“The reality is Andrew Haines is by far the best chief executive that Network Rail has ever had. He was the most dynamic managing director that SWT ever had. Even today, I can remember his vision and values from when I was a guard 20 years ago. I think he’s going to be a really good leader of the new world.

“I think what he’s going to do is to highlight a couple of really considerable gaps. The first is the current set-up with the railway means you basically compartmentalise skillsets. You compartmentalise signalbox management departments, driver management, and station management. It’s going to be very difficult at the beginning to reintegrate those things.”

GBR is expected to drive efficiencies and therefore rid the railway of the complex ticketing, inflated costs and duplication that is so often criticised. Last November, at another TSC meeting, heads of owning groups called for the introduction of modernised ticketing schemes so that the railway could offer something profoundly different as it sought to welcome passengers back. It was claimed this could take as little as three months, and yet it was June 21 when flexible tickets went on sale allowing commuters to stagger their rail use over several days.

The pandemic impact

Before the pandemic, passenger numbers were around 1.7-1.8 billion per year, but that dropped to just 4% of normal levels at the very start of Britain’s first lockdown in March 2020 when the most severe restrictions were in place.

Despite high passenger volumes, which had more than doubled during privatisation, Williams told the TSC that passenger satisfaction peaked in 2013 or 2014 at 83%. Since then, there has been a steady decline. “I think bringing the trust of passengers back to the railways is the key to the reforms. That will bring ridership back at the same time,” Williams told the TSC, adding that he believed that is how the railway will grow.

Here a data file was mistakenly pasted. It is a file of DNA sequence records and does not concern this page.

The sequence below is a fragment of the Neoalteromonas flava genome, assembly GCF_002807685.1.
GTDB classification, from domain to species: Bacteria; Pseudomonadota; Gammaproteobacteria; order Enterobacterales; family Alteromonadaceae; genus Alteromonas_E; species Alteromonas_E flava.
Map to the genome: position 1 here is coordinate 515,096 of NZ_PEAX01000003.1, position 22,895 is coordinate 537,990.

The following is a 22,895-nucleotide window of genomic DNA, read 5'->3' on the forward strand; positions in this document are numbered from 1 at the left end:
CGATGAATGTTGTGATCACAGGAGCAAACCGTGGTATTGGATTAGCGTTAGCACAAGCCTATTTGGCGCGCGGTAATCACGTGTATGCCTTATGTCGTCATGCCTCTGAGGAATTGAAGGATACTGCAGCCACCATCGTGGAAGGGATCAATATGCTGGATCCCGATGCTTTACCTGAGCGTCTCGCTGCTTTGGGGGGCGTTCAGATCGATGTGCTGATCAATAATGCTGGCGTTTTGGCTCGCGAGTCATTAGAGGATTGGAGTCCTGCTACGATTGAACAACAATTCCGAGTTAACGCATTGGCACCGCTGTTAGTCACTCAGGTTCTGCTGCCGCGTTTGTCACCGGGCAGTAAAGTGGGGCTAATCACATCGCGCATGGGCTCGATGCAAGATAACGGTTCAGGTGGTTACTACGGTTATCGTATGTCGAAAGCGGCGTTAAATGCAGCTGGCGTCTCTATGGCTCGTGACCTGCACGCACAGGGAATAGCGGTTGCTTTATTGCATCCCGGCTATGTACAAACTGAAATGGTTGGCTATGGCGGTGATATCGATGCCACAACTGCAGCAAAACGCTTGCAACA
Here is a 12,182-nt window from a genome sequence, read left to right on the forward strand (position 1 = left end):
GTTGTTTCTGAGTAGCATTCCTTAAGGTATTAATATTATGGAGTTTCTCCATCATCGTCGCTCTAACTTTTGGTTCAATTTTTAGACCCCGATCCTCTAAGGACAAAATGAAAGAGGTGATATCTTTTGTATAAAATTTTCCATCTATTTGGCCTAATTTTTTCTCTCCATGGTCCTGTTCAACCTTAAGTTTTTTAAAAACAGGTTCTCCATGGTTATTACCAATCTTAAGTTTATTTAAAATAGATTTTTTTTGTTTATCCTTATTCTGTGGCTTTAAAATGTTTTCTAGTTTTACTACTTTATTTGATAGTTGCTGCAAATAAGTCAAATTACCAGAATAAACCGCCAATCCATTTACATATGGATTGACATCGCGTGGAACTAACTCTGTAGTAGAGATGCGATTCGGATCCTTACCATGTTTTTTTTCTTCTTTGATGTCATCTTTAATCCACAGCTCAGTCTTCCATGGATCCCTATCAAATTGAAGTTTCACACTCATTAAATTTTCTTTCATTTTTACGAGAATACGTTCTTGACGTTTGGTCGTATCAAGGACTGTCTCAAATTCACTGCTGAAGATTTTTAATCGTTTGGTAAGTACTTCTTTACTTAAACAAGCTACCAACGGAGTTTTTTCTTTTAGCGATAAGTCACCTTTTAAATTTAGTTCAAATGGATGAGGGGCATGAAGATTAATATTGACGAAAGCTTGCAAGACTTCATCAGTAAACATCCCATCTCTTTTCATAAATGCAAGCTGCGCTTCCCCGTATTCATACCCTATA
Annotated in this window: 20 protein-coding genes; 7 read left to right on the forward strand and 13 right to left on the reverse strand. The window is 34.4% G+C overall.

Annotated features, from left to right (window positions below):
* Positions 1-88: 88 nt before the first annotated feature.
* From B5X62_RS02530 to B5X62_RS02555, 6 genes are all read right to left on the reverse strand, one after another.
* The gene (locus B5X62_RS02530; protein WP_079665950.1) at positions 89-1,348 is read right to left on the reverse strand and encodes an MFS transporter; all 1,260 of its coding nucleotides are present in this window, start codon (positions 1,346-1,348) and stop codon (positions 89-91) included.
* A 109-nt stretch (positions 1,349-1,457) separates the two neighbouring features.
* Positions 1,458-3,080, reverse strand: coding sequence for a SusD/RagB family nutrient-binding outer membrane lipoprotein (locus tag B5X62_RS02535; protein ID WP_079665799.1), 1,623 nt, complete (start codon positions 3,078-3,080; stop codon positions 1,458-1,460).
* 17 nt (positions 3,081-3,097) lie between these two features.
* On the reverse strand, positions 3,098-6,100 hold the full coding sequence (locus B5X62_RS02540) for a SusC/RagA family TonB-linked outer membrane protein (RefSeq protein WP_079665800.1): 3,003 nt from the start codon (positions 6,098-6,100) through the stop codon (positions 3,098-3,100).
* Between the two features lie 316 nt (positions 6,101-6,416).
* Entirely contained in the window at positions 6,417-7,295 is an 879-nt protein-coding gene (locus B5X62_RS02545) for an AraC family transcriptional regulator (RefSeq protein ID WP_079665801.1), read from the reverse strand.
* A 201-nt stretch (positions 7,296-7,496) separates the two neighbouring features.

The return of pre-Covid passenger usage is not expected for many years, while the railway’s reliance on the commuter market, particularly in the London and southeast region, will have to end. How income from those season tickets will be replaced is open to interpretation. NR chairman, Sir Peter Hendy CBE, suggests a return to the 1950s-style Summer Saturday services for day trippers to the coast, a trend that is happening in Belgium.

Instead of long-term revenue forecasts, train operating companies will be challenged
to provide a competitive and customer-focused offer. The boundaries for current operators may also change.

However, key to regaining that trust is performance. During the pandemic passenger service punctuality rose, in part due to the reduced timetable patterns. Under the Williams-Shapps plan, contracts will prioritise punctual and reliable services and will offer operators a greater role than under the previous franchising model. There will no longer be long-term revenue forecasts, but companies will instead be challenged to provide a competitive and customer-focused offer. The current operator boundaries will also not necessarily stay the same. Indeed, some could be merged into others, added to existing deals, or simply removed.

Mr David Brown, Arriva’s managing director, UK trains, was in charge of Northern during the May 2018 crisis. Speaking to IRJ, Brown says it is a good thing that the the Williams-Shapps plan is out there “because it now gives us at least a sense of direction.”

“We’ve been fortunate that Keith Williams did the report, and it’s a good thing that he’s staying involved because I think he will be key to making sure that the thrust of the reform agenda, which is about making things better for customers, is carried through,” Brown says. “I think it’s really important that this reform is about improving things for customers, not just about the industry change.”